Report Touts TPP Trade Pact, But Projects Lower Grain Exports

May 23, 2016 05:00 PM
 
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A recent report aimed at passing the sweeping 12-country Trans Pacific Partnership agreement, or TPP, touts the trade pact’s gains for agriculture and other U.S. industries.

But while dairy and beef producers would be winners, other ag exports, including corn and wheat, would suffer losses, according to the report by the U.S. International Trade Commission.

Why?

Because along with increased exports for U.S. industries by 2032, the report also forecasts more imports coming into the U.S. from the pact’s other 11 countries.

They include Australia, Brunei Dar Salaam, Canada, Chile, Japan, Malaysia, Mexico, New Zealand, Peru, Singapore and Vietnam.

“Among broad sectors of the U.S. economy, agriculture and food would see the greatest percentage gain relative to the baseline projections; output would be $10 billion, or 0.5%, higher,” the report said.

That is mainly because the pact would give American farmers new export market access to Japan and Vietnam, it said.

“The ITC report confirms what we already know: the Trans-Pacific Partnership is a win for U.S. agriculture,” said Chip Bowling, president of the National Corn Growers Association, who said any drop in corn exports would be offset by feed demand from the livestock industry. “At a time when the farm economy is struggling, TPP would be a big step in the right direction for America’s farmers and ranchers.”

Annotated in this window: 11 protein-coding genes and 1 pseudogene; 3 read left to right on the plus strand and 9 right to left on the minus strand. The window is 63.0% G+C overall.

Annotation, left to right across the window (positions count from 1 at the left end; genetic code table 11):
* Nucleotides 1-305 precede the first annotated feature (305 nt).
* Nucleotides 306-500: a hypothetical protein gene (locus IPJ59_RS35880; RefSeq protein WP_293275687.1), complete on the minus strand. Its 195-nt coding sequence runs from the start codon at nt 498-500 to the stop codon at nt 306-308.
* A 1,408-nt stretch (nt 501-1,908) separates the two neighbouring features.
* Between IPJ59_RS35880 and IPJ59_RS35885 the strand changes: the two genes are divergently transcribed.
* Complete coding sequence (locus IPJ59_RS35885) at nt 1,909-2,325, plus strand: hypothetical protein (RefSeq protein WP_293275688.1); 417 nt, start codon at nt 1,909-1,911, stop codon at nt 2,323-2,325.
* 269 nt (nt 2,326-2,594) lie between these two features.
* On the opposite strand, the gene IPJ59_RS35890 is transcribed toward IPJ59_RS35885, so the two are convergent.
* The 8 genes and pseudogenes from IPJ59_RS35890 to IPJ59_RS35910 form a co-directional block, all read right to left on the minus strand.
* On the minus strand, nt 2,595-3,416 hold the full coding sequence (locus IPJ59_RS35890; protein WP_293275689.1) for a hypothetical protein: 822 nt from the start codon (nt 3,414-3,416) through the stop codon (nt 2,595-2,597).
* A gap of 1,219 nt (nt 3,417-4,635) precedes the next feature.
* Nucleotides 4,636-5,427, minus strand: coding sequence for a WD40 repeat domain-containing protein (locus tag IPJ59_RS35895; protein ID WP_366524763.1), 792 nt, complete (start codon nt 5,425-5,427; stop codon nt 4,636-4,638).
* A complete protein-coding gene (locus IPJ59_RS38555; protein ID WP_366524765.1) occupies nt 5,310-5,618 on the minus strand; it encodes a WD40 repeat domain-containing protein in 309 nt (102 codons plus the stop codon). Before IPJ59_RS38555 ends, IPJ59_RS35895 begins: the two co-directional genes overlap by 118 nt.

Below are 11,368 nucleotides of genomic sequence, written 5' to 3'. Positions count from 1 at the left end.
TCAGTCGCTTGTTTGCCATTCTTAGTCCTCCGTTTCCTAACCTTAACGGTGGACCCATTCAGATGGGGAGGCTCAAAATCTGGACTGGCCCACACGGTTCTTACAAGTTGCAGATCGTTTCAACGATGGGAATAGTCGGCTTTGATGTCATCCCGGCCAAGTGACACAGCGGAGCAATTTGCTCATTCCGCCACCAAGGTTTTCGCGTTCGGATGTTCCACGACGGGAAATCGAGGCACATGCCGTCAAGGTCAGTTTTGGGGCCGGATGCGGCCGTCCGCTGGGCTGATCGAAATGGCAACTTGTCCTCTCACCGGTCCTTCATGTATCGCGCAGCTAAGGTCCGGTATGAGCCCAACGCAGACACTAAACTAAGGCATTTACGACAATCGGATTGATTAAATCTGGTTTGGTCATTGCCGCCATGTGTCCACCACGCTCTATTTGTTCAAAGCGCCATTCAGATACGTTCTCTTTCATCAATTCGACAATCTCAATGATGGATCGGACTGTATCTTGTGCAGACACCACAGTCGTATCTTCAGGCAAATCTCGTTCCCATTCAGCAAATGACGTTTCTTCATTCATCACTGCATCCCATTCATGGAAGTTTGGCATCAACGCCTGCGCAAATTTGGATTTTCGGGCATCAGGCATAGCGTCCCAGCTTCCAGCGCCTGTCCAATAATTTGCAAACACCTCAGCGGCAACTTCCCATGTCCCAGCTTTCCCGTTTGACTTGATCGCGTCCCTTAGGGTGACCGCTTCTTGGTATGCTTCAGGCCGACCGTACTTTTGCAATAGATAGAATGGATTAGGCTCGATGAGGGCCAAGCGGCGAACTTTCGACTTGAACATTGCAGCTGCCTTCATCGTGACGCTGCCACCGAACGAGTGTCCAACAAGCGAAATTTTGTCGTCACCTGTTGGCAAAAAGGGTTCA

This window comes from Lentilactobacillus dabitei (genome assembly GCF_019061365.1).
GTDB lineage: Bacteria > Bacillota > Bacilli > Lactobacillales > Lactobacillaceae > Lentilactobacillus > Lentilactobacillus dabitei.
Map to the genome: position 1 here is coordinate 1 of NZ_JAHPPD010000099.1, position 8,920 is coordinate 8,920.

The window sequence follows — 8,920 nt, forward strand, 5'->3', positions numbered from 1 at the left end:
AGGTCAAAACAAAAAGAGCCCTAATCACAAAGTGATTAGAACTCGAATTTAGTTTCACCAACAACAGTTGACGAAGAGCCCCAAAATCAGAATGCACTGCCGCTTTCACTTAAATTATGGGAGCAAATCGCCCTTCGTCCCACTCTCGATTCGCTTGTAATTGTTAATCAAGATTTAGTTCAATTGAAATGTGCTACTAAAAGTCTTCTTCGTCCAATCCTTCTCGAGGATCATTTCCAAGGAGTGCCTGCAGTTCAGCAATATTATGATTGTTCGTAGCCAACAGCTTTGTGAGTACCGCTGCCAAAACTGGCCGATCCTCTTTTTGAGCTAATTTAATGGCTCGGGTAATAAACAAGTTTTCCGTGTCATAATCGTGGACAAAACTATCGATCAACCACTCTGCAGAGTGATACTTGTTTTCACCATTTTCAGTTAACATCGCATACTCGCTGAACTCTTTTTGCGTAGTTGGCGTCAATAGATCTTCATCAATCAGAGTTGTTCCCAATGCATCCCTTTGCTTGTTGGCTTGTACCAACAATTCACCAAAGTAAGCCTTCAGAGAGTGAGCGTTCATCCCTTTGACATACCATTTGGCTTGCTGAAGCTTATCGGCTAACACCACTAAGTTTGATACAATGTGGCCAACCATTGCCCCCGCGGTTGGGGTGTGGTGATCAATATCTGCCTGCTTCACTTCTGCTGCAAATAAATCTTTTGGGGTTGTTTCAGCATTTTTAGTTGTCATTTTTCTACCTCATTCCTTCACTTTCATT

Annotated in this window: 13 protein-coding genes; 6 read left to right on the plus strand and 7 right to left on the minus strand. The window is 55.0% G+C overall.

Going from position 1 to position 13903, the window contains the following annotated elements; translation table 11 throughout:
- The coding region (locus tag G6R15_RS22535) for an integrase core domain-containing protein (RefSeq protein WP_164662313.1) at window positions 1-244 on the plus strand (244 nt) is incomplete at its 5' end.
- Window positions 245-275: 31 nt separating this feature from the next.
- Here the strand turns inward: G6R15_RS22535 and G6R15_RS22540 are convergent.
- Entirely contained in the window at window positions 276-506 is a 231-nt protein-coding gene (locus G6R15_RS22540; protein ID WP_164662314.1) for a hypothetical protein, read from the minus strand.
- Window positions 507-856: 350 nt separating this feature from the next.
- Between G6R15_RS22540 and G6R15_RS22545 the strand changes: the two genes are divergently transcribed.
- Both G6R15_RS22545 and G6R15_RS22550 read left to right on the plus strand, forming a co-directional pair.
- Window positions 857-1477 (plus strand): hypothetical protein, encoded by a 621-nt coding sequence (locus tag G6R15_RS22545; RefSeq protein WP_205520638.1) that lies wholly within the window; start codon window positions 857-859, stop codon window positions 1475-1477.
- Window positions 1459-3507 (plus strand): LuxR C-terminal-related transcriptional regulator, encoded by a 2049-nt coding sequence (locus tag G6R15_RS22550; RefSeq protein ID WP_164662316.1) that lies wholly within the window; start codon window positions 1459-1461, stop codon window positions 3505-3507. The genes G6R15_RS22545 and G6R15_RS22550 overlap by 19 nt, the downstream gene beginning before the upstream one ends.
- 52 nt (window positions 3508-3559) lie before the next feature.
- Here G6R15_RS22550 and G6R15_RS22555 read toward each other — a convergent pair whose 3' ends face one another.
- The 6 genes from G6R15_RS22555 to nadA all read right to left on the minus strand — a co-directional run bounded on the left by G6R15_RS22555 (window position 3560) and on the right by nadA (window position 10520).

The U.S. already has trade pacts with 6 of the countries, according to the report.

The report said agricultural exports overall would go up 2.6% to $7.2 billion while imports to the U.S. would increase 1.5% to $2.7 billion during the next 16 years.

Here are some key projections for ag products through 2032, according to the report.

  • Corn: Loss of $31.3 million in exports, gain of $2.5 million in imports.
  • Wheat: Loss of $1.5 million in exports, gain of $18.2 million in imports.
  • Rice: Loss of $12.5 million in exports, gain of $15.3 million in imports.
  • Dairy: Gain of $1.8 billion in exports, gain of $348.6 million in imports.
  • Beef: Gain of $876 million in exports, gain of $419 million in imports.
  • Pork: Gain of $219 million in exports, gain of $94.4 million in imports.
  • Poultry: Gain of $174 million in exports, loss of $16.6 million in imports.

The trade deal has been a contentious issue in the U.S. presidential campaign and the report is seen by some as an effort to secure its passage by the Obama administration. Many farm groups support the proposal.

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